Email Leakage

Whenever I do business online I tend to create a new email address for each company I do business with.  Late last week I received a spam email at the address I used when signing up for the online account access feature that Cingular offers.  I rechecked all the account settings as well as their privacy policy and determined that their policy is not to share email addresses with any outside agencies.  Further, I know that the email address that I used has not ever been used for any other purpose (i.e. I’ve never sent anything using it, since I’d have to reconfigure my email client to do so).

The spam was for some kind of cruise website and came from, which isn’t affiliated with Cingular in any way.  This is actually more alarming than if they’d just sold the email, since it could indicate a breach in their security.  It’s possible that they sold my address, but it seems unlikely since that specifically violates their stated privacy policy.  It’s not that I have that much trust in Cingular, it’s that from what I’ve seen they seem to handle everything in-house when it comes to email advertising.  I also confirmed this when I called customer service to complain to them about the spam. 

If they didn’t sell my address, then it means that either someone explicitly broke into one of their systems and stole the addresses or that one of their systems was otherwise compromised and the addresses were harvested (i.e. through a worm).  The worm scenario is more likely than you might think, given that most of the worms we’ve seen lately have been created by spammers to send spam.  It doesn’t seem like that much of a leap for them to use the worms to harvest emails.  Alternately, it could just be that a mass-mailing worm harvested addresses from an infected system at Cingular and sent out emails to a spammer who took the addresses from them.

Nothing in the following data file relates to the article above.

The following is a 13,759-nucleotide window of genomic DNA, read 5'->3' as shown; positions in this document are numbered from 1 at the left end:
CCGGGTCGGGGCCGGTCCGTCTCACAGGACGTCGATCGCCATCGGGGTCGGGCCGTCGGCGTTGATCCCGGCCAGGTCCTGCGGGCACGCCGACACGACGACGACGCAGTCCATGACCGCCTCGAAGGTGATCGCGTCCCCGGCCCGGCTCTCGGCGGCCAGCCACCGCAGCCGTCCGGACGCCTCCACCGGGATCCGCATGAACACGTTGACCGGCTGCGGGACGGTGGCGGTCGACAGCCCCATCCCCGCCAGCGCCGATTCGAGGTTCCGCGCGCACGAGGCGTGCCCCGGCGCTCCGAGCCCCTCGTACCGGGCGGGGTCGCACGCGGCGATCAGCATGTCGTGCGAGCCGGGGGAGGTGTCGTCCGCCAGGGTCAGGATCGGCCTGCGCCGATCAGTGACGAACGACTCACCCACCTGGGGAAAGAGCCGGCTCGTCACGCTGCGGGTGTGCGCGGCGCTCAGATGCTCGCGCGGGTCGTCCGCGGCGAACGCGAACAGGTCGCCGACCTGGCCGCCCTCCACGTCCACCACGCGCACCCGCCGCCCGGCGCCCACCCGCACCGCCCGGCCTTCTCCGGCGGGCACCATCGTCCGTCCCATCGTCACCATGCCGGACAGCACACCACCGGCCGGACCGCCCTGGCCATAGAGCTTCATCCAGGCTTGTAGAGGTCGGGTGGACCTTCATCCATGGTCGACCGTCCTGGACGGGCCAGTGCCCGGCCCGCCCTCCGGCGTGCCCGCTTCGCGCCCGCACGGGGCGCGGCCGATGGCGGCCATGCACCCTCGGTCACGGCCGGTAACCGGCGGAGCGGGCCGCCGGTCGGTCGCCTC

Regardless, I know that I never initiated any action that would have resulted in receiving this email.  I know that I opted out of all marketing emails when signing up for the Cingular account.  I know that the email address that I used is not subject to being easily guessable (i.e. it wasn’t a common name, it wasn’t just the company’s name, and it contained an underscore).  I know that none of my systems has been infected by a worm (I run weekly virus scans, use LiveUpdate, have the feature enabled to scan each email that is received, and don’t use any of the Microsoft email clients).  Somehow, either intentionally or though negligence, my email address was leaked by Cingular and picked up by the spamming bastards at 

The Cingular customer service rep opened a ticket with their IT support to report the problem, and he said he’d let me know the outcome.  I guess I’ll just wait and see if they turn up anything, although I don’t expect much.  If Cingular was compromised, it would not be in their interest to admit it.


  1. Ted says:

    I can think of two other possible (maybe not probable) reasons for the spam.  Your newly chosen address had a previous life or it was randomly generated by a program.  I understand your point, but you can’t *guarantee* that you know how it happened.
    p.s. I think it is rather ironic that your own comment posting page considers the email address field as required!

  2. Ted,

    I know for a 100% certainty that the email address did not have a previous life because I own two domains.  I created a new email address on one of my domains for this specific account and it was not randomly generated.  In fact, it was something like “cingular_account -at- oneofmydomains”.  Since I’ve owned the domain since 1999, and the domain is based on my name, and I’m pretty certain that the domain was never previously used, that makes it highly improbable that the email address was previously used.  In fact, it should be noted that Cingular didn’t exist at the time I obtained the domain.

    As to knowing how the email was leaked, I never professed 100% certainty to know how it got out.  That part was certainly speculation (or if I was in Cingular’s IT department, those would be the places I’d start).

    Also, I don’t see how it’s ironic to require an email address to post comments to my site (although I don’t currently require that it be a valid address).  It allows for offline communication if a comment goes beyond the bounds of common decency or seems to require a private response.  Of course, most of the people who do so don’t leave valid email addresses, so perhaps the feature isn’t that useful.  However, if comment spams get to be too much of a problem it may become necessary to have a valid email.